I write from the reference desk, which has received a brand-new chair since last I sat here. It is making a remarkable difference. Firm back, easy to raise and lower, arm rests in the right place, I feel ergonomically-correct for the first time in ages. If you ask around you’ll find that our library requested and received two or three new chairs (the number varies depending on who you ask, which makes me think that phantom third chair has already been snaked). Now, if you’ve got one of these new chairs, all is right and rosy in the chair department. We just got brand new chairs! If you’re one of the rest of us, this library hasn’t gotten new chairs in years.
So, yeah. It all looks good (and at the right height) when you’re the one in the chair. Sort of like if you’re the school enrolling hundreds and hundreds of additional tuition-paying students in your library school, the outlook for librarians looks great. I was glad to read today that so many people want to follow in the vaunted footsteps of Melvil Dewey and E.J. Josey and, well, me. But I worry that while things look great for the accountants at Drexel, things look awful for new librarians on the job market. I mean, I went to library school. It took me a year following graduation to find my first professional gig (and I worked in libraries the entire time and am good at working–they told me I had management potential when I was fourteen and working at mcdonalds, and I haven’t changed much), and I only landed that first gig because of the kinds of connections you make when you never leave the city where you went to college. Can it possibly be that the profession is adding enough jobs to absorb the 30% enrollment jumps at Kutztown? Does evidence of an oversupply tell us anything about the demand? Are library schools diploma mills? How’s the horizon if you’re not sitting in a brand new chair in an office with a view, financed by the next round of underemployed MLS holders?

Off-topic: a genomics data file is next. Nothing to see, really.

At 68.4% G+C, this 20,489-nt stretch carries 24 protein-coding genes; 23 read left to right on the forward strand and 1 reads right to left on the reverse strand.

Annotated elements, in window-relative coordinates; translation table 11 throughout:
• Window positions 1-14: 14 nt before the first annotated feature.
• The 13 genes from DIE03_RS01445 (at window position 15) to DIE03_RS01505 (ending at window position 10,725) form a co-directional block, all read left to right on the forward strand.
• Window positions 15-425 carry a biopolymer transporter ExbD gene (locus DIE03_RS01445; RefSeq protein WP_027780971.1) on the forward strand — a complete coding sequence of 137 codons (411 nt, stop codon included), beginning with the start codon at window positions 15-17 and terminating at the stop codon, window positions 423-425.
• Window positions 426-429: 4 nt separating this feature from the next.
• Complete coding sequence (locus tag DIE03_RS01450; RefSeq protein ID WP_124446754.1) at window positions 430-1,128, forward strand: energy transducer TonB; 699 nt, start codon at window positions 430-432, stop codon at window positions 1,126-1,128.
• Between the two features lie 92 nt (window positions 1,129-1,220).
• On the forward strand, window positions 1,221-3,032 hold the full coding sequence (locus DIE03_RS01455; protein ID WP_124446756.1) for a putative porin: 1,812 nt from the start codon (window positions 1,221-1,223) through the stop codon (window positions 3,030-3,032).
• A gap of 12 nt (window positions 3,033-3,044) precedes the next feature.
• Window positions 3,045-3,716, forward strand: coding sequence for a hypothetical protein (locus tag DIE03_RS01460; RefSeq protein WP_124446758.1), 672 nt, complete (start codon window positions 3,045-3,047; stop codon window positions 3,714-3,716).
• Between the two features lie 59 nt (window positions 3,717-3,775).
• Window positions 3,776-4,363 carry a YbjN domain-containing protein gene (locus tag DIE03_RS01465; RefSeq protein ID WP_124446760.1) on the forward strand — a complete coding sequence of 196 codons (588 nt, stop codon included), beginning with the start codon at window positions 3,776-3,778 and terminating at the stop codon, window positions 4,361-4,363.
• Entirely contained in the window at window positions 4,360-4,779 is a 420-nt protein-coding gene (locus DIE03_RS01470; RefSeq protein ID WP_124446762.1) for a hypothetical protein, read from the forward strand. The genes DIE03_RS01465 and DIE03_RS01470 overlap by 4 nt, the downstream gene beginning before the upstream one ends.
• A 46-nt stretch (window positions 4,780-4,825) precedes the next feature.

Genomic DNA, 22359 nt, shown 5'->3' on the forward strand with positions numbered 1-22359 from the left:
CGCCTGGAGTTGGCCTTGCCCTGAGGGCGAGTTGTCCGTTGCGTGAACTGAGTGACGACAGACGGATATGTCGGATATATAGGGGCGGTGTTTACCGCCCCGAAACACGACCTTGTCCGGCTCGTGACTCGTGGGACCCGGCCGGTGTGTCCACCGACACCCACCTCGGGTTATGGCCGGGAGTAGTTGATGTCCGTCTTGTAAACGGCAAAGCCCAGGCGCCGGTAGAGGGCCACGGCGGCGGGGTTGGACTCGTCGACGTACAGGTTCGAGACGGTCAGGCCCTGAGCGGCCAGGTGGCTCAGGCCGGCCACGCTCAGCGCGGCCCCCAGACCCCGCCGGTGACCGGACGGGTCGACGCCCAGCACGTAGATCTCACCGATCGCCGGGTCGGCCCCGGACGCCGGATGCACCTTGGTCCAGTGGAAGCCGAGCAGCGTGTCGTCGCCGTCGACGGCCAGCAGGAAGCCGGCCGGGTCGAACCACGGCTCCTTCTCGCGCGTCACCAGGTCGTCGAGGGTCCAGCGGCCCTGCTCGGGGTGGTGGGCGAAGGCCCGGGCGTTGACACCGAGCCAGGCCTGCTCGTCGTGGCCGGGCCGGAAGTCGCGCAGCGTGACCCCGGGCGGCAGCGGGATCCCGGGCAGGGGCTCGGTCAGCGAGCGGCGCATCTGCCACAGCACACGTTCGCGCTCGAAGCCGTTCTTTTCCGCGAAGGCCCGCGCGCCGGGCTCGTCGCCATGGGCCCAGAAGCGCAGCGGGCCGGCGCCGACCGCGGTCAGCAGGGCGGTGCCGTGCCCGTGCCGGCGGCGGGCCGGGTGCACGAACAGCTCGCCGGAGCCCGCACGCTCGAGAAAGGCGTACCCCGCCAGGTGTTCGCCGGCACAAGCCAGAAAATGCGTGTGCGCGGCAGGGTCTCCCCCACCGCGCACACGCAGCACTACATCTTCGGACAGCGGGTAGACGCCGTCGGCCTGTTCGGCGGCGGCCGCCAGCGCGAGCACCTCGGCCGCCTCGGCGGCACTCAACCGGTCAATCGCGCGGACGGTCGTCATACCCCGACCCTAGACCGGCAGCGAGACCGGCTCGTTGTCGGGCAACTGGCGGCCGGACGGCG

Or am I just in a sour mood because my office chair is broken?